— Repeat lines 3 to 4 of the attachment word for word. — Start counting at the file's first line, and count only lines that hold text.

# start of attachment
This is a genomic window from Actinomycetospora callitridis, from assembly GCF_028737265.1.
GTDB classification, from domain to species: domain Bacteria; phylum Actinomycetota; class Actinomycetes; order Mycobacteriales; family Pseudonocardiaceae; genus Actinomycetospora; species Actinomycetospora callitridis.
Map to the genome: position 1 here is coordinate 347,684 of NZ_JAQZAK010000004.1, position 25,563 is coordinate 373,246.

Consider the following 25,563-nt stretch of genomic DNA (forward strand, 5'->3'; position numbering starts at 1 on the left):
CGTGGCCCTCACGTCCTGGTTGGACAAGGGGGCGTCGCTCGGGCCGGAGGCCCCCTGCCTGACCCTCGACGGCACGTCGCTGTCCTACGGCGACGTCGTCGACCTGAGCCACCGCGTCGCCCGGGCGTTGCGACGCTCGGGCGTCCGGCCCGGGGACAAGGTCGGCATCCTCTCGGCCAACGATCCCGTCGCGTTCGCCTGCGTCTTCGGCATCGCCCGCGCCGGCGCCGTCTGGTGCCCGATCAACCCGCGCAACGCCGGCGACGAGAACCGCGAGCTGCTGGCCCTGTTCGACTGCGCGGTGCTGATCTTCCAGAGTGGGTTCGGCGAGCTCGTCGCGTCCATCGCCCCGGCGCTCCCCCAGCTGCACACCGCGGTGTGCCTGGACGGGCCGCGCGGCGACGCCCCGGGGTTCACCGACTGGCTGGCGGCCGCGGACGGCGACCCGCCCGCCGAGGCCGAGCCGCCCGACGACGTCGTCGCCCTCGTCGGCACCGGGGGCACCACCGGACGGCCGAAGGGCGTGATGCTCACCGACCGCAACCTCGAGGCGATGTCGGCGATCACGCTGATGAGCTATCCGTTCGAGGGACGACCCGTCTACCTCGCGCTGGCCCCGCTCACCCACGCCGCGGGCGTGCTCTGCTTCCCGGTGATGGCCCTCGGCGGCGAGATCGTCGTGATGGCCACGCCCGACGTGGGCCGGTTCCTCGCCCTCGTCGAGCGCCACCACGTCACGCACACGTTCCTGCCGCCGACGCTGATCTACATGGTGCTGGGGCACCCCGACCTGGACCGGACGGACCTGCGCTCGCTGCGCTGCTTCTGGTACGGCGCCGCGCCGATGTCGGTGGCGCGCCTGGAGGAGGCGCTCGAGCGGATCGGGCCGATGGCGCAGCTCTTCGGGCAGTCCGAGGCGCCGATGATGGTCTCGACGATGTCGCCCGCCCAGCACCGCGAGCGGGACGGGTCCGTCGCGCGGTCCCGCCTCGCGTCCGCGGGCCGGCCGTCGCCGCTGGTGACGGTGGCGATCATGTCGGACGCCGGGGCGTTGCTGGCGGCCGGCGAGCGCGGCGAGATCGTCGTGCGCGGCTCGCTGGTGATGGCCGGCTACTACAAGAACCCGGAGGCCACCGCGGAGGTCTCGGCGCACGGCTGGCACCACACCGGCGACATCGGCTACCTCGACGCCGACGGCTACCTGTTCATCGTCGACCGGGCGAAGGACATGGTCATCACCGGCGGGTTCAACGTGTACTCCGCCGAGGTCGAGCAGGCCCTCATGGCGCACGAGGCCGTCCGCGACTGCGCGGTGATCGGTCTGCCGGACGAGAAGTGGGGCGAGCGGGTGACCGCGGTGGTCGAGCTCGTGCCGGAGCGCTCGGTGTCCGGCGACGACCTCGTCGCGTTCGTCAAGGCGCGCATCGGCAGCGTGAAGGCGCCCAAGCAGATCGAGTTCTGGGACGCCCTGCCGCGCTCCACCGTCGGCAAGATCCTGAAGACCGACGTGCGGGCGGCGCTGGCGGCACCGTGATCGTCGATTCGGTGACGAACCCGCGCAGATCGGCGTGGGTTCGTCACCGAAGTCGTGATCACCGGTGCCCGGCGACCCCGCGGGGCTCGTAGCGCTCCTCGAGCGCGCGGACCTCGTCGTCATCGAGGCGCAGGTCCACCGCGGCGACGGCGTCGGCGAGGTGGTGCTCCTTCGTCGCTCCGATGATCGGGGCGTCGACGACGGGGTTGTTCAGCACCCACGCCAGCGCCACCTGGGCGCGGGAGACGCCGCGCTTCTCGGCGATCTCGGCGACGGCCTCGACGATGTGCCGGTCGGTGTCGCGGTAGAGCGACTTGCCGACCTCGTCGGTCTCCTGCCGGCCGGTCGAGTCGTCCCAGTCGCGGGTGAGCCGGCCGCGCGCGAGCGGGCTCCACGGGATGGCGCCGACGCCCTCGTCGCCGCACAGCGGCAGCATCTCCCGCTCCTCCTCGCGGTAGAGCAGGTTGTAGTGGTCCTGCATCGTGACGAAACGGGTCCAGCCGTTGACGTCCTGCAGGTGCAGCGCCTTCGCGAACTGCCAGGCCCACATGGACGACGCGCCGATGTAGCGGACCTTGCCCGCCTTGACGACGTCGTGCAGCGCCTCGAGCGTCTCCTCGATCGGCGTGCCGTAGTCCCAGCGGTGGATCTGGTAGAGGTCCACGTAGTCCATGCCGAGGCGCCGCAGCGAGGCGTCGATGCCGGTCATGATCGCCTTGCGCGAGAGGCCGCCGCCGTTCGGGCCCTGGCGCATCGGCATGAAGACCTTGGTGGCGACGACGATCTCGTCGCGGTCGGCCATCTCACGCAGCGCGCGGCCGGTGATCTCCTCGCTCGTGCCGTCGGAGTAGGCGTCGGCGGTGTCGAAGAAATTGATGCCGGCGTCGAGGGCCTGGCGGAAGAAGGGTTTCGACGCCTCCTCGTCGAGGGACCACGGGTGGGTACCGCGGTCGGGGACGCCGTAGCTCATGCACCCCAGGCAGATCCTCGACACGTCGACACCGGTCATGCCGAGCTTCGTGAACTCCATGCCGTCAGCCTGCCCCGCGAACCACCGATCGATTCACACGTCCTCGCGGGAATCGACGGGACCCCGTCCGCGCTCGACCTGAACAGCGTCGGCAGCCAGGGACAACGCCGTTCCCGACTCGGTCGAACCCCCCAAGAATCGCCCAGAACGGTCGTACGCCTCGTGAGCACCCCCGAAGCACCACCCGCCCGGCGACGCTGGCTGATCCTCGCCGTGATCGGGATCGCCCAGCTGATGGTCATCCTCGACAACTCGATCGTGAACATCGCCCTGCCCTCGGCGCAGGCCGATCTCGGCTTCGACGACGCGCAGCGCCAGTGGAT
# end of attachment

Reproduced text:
Map to the genome: position 1 here is coordinate 347,684 of NZ_JAQZAK010000004.1, position 25,563 is coordinate 373,246.

Consider the following 25,563-nt stretch of genomic DNA (forward strand, 5'->3'; position numbering starts at 1 on the left):